State Attorney Phil Archer’s Monthly Brief For May Covers Stolen Credit Cards, Password Settings

By  //  May 4, 2017

HOW TO Create Secure Passwords

ABOVE VIDEO: The Monthly Brief for May – The latest data breach at a major international hotel chain and how to find out if you’re one of the thousands of potential victims. Also, many of us struggle with trying to create and remember complicated passwords for online accounts, but we’ll share a simple technique that can solve that problem forever. And finally we’ll tell you how cyber crooks have gone “Smishing” and what you need to know to avoid it! -Phil Archer

BREVARD COUNTY, FLORIDA – International Hotels Group (IHG), the parent company for over 5000 hotels worldwide, including Holiday Inn, Intercontinental, Crowne Plaza, Staybridge Suites, Kimpton Hotels, Even Hotels and Hotel Indigo, is reporting a major data breach. 

Over 1,200 IHG branded franchise hotel locations across the U.S. and Puerto Rico have been hit with payment card stealing malware.

Anyone who stayed at an affected property between September 29, 2016, and December 29, 2016, potentially had their payment information stolen.

IHG didn’t report this until March 2017 so it’s probable the breach continued till then. Stolen information included the cardholder’s name, card number, expiration date and internal verification code.

CLICK HERE to visit a page set-up by IHG that lets you search for affected hotels.

Use the drop boxes to locate hotels and if one you’ve visited is on the list, your financial data may have been stolen. If so, immediately contact your financial institution and change your online account login information.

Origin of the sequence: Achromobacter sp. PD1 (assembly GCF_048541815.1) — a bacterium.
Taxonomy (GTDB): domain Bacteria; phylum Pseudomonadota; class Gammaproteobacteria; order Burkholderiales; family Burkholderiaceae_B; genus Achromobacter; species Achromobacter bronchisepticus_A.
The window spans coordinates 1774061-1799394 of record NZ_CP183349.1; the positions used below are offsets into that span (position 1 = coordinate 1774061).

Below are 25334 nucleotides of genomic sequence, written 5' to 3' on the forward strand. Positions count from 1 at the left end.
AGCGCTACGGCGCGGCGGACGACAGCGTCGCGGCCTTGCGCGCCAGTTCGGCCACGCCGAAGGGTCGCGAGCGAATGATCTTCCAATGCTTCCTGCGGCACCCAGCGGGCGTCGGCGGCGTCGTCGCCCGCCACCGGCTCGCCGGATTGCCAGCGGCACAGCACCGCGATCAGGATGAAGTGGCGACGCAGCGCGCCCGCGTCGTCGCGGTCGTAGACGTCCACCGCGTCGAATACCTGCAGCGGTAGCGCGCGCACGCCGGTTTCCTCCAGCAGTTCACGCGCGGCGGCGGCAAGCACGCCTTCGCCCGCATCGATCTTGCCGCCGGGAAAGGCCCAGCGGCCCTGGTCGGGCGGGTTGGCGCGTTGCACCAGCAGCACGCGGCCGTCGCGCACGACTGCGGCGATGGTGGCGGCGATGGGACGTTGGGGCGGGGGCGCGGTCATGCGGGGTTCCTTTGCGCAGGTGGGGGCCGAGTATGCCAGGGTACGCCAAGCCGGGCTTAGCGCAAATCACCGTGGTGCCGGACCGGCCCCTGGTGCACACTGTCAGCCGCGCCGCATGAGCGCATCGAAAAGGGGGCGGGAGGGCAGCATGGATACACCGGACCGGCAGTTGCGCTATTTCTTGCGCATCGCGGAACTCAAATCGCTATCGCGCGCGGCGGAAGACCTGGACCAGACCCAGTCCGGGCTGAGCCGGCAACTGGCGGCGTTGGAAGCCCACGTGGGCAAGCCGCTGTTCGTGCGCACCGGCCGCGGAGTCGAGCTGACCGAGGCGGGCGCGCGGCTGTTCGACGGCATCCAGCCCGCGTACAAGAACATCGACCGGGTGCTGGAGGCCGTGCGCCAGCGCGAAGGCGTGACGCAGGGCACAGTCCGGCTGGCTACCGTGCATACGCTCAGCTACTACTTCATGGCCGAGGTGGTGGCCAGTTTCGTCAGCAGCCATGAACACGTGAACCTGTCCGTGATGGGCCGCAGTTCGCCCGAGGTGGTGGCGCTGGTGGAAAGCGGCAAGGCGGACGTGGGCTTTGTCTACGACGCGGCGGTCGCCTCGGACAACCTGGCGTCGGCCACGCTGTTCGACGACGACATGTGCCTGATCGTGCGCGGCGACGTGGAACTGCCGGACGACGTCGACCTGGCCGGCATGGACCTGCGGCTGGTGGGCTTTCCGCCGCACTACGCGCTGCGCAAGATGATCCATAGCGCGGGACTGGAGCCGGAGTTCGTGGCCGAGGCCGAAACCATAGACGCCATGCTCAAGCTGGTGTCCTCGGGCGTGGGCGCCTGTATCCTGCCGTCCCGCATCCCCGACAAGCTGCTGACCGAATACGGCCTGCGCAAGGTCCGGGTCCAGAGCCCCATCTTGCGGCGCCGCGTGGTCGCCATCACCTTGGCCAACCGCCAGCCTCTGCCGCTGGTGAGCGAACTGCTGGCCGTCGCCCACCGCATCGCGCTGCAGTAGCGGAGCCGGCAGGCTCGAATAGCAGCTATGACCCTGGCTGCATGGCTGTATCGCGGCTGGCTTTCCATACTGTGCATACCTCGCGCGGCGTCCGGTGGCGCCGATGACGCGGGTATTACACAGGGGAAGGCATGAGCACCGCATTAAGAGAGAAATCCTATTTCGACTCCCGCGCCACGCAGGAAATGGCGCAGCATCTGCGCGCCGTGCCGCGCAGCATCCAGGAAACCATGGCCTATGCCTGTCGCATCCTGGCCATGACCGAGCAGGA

ABOVE VIDEO: State Attorney Phil Archer always cautions the public about scams. Here’s one you should know about immediately. 

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Creating Secure Passwords:

You’ve probably heard that secure passwords require long strings of random letters and symbols that are nearly impossible to remember.

However a study by Carnegie Melon University has shown that unique passphrases with a personal meaning can be just as effective. To construct our easy to remember password, we’ll use the phrase “Fly me to the moon.”

Taking the first letter as a capital and the remainder as lower case, it converts to Flymetothemoon.

Next, add a unique way to customize it for each website. We’ll use the at “@” symbol followed by the capitalized first and last letter of the website name.

So for Amazon, our password would be Flymetothemoon@AN.

For JC Penney it would be Flymetothemoon@JY.

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Another technique is to use the first and last letter of each word in your phrase.

In our case it would become Fymetotemn@AN or using alternate capital and then lower case letters it becomes FyMeToTeMn@AN.

Using variations on these simple techniques can provide you with easy to remember very secure passwords for every site you do business with.

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